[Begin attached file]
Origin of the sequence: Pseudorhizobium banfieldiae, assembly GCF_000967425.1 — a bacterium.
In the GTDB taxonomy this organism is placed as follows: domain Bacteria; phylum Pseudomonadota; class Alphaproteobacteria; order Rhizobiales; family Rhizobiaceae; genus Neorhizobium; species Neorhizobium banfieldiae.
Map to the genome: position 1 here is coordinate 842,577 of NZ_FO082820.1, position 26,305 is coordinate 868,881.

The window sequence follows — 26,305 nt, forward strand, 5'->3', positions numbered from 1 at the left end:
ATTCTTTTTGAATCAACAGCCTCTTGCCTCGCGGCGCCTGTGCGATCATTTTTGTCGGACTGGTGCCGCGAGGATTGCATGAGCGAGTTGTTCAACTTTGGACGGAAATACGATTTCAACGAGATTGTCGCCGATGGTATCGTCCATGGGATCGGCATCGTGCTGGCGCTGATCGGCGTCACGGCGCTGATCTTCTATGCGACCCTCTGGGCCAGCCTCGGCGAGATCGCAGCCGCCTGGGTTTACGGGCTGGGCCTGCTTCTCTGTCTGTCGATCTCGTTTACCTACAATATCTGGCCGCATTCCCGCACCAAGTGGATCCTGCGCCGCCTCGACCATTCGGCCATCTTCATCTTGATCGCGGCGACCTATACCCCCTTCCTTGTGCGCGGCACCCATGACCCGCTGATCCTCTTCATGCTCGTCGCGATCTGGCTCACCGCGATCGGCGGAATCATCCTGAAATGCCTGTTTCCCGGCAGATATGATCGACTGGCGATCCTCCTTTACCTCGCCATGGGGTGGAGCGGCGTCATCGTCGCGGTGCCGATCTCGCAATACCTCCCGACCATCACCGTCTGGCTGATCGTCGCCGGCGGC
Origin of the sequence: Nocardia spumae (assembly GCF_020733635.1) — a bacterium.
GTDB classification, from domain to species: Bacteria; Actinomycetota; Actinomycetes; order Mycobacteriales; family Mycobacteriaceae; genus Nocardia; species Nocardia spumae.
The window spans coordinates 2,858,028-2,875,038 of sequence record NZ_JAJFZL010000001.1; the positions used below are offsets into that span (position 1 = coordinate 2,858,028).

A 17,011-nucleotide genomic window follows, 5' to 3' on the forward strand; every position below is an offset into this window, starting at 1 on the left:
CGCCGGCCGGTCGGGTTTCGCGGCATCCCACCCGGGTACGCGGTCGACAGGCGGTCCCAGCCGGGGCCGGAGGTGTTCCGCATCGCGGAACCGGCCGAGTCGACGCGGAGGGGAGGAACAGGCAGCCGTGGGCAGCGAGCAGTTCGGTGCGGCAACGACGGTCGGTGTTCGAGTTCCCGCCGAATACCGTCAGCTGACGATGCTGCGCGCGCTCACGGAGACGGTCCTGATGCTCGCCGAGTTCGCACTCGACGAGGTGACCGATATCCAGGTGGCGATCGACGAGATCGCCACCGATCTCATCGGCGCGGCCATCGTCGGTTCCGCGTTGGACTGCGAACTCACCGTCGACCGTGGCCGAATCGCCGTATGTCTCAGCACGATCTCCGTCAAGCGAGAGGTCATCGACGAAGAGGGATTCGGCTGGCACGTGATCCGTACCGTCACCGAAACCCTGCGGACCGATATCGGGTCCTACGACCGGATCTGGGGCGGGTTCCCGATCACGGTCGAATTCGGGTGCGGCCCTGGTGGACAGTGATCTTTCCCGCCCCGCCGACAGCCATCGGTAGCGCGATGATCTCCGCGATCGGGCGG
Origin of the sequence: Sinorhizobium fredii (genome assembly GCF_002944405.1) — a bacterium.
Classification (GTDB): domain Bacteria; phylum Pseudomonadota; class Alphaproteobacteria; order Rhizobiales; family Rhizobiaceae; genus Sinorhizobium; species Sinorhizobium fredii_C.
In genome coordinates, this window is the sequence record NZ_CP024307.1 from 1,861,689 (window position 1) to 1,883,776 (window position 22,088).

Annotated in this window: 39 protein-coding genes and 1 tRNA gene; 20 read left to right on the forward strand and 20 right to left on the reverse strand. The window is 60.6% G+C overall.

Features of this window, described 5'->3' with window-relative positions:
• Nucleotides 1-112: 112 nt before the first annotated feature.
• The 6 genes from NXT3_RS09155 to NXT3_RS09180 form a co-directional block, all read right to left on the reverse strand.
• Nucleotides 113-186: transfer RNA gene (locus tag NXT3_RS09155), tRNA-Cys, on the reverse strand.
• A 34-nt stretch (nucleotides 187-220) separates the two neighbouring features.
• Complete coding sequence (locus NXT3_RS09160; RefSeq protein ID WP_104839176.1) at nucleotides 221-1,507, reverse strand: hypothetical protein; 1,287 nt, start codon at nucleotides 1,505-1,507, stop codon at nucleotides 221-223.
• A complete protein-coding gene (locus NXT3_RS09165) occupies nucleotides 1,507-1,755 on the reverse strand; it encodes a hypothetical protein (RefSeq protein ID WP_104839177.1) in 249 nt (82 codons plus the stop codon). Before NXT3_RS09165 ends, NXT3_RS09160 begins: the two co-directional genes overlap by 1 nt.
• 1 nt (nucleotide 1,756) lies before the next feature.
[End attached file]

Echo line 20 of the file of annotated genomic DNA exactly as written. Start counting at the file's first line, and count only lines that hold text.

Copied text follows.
• Complete coding sequence (locus NXT3_RS09160; RefSeq protein ID WP_104839176.1) at nucleotides 221-1,507, reverse strand: hypothetical protein; 1,287 nt, start codon at nucleotides 1,505-1,507, stop codon at nucleotides 221-223.